So I’m … I think, have come a long way in terms of my own view, as has The Hartford in this notion of remote work and flexibility. But it doesn’t come without expectations around responsibility and accountability on the folks who are looking for remote work and flexibility.
Gene: Good. Job candidates oftentimes … People ask for references. What are your thoughts on references? Do you give them much credence?
Kathy: No. Now, what I will say is that I give them some credence in terms of if there’s any hesitation. So we’re all going to give somebody’s name, that we think is going to say something positive, and people that are really diligent about the interview process are calling their references and suggesting what they’d like them to say.
Nowadays, you really even can’t verify much. So, for me, I give a lot less credence to the reference that I get from a candidate, and I use networks or internal networks to get feedback from people who know these folks from either a past relationship or a past employer.
Gene: What do you do if somebody asks you for a reference and you’re not a huge fan?
Kathy: I don’t return the email or the call.
Gene: That’s fair enough.
Kathy: It’s one of those “don’t say anything if you can’t say something nice.”
Gene: It’s just … You blame the spam filter, which is a … It’s a … You know, speaking of … I have two more questions for you. One is on the technology that I mentioned email. Social media. I mean, again, a lot of business owners, a lot of my clients ask me … Do you look into social media when you’re looking at a potential candidate? Does that have any influence on your decision? Do you not care?
Kathy: Our recruiters, you know, the folks that The Hartford employs; full-time employees, absolutely are scrolling social media.
Gene: So that’s part of the other thing, right? Okay.
Kathy: It is definitely part of their thing, and if there is an issue, it is brought to our attention, and we need to weigh in on it.
Kathy: Again, you know, if this is something somebody did seven, eight years ago as a young person, I’m a little bit less concerned. If it’s something more current, and there’s something in there that’s kind of negative, or doesn’t show some sort of self-possession or self-control, that’s a red flag.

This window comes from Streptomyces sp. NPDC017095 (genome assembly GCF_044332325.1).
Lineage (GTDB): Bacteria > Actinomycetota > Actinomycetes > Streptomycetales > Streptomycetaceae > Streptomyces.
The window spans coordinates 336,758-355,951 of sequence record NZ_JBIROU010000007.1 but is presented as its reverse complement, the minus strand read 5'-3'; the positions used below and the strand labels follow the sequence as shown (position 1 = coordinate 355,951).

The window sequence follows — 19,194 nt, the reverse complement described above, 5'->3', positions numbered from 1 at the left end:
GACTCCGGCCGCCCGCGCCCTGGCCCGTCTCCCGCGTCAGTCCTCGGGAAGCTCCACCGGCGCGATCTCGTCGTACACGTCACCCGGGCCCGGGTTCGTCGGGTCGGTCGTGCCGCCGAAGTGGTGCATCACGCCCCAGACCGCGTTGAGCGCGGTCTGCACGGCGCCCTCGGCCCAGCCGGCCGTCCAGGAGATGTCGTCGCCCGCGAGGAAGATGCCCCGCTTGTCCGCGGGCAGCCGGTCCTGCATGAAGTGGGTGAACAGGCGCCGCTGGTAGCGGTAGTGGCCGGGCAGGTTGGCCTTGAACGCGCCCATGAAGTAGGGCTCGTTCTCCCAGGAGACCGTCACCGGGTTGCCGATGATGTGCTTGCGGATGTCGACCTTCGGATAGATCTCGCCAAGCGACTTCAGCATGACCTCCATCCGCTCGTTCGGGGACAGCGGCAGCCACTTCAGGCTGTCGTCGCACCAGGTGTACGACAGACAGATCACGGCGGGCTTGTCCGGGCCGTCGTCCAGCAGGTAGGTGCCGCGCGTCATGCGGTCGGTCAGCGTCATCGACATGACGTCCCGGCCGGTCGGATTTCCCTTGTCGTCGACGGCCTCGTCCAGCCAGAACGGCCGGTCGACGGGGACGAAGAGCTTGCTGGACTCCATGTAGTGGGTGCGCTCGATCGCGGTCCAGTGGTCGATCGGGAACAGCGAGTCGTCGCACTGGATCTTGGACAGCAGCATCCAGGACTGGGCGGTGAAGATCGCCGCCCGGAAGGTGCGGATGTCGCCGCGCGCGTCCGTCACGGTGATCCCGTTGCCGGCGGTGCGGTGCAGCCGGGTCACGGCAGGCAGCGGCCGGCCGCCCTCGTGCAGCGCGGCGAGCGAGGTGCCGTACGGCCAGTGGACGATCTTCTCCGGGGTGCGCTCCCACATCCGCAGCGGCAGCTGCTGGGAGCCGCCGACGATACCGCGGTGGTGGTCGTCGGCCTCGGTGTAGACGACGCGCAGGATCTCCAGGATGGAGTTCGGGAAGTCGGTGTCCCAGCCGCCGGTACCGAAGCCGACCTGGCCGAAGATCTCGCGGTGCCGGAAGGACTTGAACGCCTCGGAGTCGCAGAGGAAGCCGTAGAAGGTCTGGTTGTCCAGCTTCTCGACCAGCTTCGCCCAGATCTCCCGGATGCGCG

Gene: Got it. To wrap things up, the … You know, so … Let’s say that all is well and great at The Hartford, but, I don’t know, you decide to leave The Hartford. You start up your own business, right? So you’re running a company, you’re looking to hire people … 50 percent of the people that are out there now are younger, or millennials and younger. 35-years-old and you’re with a different set of, you know, objectives and whatnot, okay?
Based on all that you’ve learned, what advice would you have for yourself, for other business owners when they’re interviewing that prospective employee, what advice would you have?
Kathy: So, again, this is someone coming from a large company, but …
Gene: Sure, but now you own a small company, so you’re going to use that.
Kathy: I think it applies … When I’m interviewing people, I would be looking for somebody that I am confident is actually going to care about my customers …
Kathy: … That is actually going to treat somebody with respect. They’re going to put the customer first, and that they are going to be driven to always make the customer experience better. We all live and die by our customers, we all live and die by referrals and repeat business, big company or small company, and it is all about the people that are facing off with your customers every single day that are going to determine success or failure.
Gene: Yeah, I found the same thing, Kathy. I mean, the … There’s a certain level of experience or technical knowledge you need to have, but like you said earlier, that can be taught. You’re going to be in an environment, working with other people, and who do you trust, and how do they get along with everyone?
Kathy: Right. And there is lots of choice. And so, if we all know that repeat customers is probably the best path to success, it’s all about the people … And not just the people who are having a face-to-face interaction, but the people, maybe, in that business that are making a decision …
Kathy: … That somebody on the front line has to execute. It’s going to be really difficult for them to execute. Maybe that’s not such a good decision.
Gene: Awesome. Kathy Bromage.
Gene: Did I pronounce that right? He’s thinking I’m going to say it as “bromage,” and it’s “Bromage,” right?
Kathy: It’s not “bromage”. It’s English. It’s not French.
Gene: Chief marketing officer. Communications officer here at The Hartford. Thank you very much.
Kathy: Thank you. Right, my pleasure.
Gene: And we have some more stuff to talk about in other podcasts, but it’s been a pleasure. Thanks.